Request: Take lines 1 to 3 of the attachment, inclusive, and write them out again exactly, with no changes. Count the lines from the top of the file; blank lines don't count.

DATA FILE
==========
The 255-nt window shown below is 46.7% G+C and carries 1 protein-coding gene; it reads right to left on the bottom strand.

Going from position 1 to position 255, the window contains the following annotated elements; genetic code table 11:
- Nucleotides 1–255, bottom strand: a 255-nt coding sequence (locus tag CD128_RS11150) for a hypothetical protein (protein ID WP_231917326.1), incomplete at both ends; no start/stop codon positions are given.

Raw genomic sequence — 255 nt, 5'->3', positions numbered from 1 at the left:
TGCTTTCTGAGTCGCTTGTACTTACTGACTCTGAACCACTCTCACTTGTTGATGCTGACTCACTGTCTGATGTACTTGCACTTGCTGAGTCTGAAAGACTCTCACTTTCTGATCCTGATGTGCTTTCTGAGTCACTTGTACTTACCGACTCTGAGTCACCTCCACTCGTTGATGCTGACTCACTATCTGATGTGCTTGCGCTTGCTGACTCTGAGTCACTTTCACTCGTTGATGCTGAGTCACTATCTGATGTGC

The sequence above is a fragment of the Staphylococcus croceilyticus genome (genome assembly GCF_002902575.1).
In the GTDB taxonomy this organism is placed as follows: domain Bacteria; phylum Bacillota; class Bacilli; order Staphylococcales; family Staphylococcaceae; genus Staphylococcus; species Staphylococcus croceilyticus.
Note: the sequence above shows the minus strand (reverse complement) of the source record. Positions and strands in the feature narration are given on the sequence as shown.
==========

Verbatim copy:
The 255-nt window shown below is 46.7% G+C and carries 1 protein-coding gene; it reads right to left on the bottom strand.

Going from position 1 to position 255, the window contains the following annotated elements; genetic code table 11:
- Nucleotides 1–255, bottom strand: a 255-nt coding sequence (locus tag CD128_RS11150) for a hypothetical protein (protein ID WP_231917326.1), incomplete at both ends; no start/stop codon positions are given.